Members of Parliament (MPs) were contributing to the second reading of the Tourism Bill 2010 that sought to establish the National Tourism Authority to regulate the tourism industry in the country, on the floor of the House on Wednesday.
Mr Joseph Osei-Owusu, MP for Bekwai, said charges by hotel operators were expensive and discouraging Ghanaians from touring their own country.
Dr Osei Akoto, NPP MP for Old Tafo, said hotel bills in Ghana were high as compared to other countries.
Mr E.T Mensah, Minister for Employment and Social Welfare and NDC MP for Ningo-Prampram, said tourists in Ghana spent four times what they would have spent in other African countries particularly South Africa, on hotel charges.
He called on the authorities to work towards reducing hotel charges to encourage Ghanaians to tour their country.
Mr E.T Mensah appealed to colleagues MPs to tour the country to enable them to gather adequate information so that they could effectively contribute to Parliamentary proceedings.
Mr David Tetteh Assumeng, NDC MP for Shai Osudoku, called on Government to develop more tourist sites to generate funds for development, and asked schools to integrate tourism into academic programmes.
Mr Hackman Owusu-Agyemang, NPP MP for New Juabeng North, expressed worry that most hotels were being patronised only by foreigners because of the high charges.
He noted that one of the greatest income generating potentials for Ghana was tourism but unfortunately revenues that accrued from the sector was below imagination.
A report on the bill was presented by the Chairman of the Committee on Trade Industry and Tourism, Ahaji Amadu Sorogho, NDC MP for Abokobi-Madina.
He said that tourism had become a global and highly competitive socio-economic and environmental activity both in developed and developing countries.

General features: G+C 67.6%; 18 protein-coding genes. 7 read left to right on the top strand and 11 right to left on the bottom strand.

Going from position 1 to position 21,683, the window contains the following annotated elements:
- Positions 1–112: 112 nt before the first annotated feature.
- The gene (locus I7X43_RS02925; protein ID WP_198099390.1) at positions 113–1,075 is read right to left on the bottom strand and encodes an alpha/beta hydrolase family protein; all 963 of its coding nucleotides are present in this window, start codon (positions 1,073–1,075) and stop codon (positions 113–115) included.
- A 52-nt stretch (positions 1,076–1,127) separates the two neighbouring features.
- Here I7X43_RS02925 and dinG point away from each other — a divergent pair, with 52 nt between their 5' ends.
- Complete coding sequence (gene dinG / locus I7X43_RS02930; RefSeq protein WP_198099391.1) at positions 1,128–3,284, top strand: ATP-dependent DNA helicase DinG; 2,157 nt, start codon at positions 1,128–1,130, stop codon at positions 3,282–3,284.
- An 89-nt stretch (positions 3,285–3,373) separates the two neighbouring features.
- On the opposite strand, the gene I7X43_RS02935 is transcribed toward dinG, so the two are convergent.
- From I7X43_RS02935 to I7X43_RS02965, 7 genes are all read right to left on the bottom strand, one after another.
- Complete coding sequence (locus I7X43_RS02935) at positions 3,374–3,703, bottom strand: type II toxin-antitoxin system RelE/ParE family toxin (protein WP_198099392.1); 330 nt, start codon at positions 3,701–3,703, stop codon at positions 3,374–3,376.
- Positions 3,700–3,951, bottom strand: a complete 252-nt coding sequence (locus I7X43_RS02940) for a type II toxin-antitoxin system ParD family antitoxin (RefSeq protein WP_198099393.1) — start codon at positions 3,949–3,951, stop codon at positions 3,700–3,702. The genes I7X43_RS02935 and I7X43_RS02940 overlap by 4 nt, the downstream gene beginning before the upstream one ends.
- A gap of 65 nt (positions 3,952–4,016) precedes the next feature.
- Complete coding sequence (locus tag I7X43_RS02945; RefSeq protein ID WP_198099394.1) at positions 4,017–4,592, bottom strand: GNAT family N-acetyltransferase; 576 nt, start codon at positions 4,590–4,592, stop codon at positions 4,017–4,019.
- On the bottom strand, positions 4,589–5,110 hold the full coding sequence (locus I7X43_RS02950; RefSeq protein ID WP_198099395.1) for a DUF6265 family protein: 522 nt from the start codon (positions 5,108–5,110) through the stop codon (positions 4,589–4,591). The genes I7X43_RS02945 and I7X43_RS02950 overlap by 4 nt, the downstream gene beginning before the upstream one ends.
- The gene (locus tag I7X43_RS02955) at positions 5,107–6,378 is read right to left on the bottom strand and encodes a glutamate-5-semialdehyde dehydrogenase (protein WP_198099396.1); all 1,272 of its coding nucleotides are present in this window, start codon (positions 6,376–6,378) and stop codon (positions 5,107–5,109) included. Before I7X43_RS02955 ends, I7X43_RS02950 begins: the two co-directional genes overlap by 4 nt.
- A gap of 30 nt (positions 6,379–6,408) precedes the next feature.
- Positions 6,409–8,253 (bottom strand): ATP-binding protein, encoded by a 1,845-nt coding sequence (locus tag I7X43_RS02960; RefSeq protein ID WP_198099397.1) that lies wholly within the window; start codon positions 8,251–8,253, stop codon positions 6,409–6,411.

Alhaji Sorogho said tourism has become the biggest and fastest growing industry world wide, which according to him stimulated other sectors such as agriculture, finance and manufacturing.
He noted that apart from generating foreign exchange earnings, tourism had the potentials of becoming an avenue for pro-poor development because of its ability to create jobs and wealth for rural economy as well as conserving natural resources.
Alhaji Sorogho said despite the role of tourism in national development and its role in conservation of historical, cultural and natural resources, there was no linkage between tourism and agencies that had direct responsibility for these resources.
He said there were laws on tourism but they dealt separately with hotels, wild life preservation, national museums and monuments and investment promotion among others.
Alhaji Sorogho indicated that coordination between tourism and agencies that enforced the laws, some of which impacted negatively on tourism promotion and growth, was weak.
He called for the creation of a linkage between tourism legislation and related laws to remove bottlenecks in the development of tourism.
Alhaji Sorogho said the bill was relevant for the promotion and sustainability of tourism in Ghana and called on the House to support it.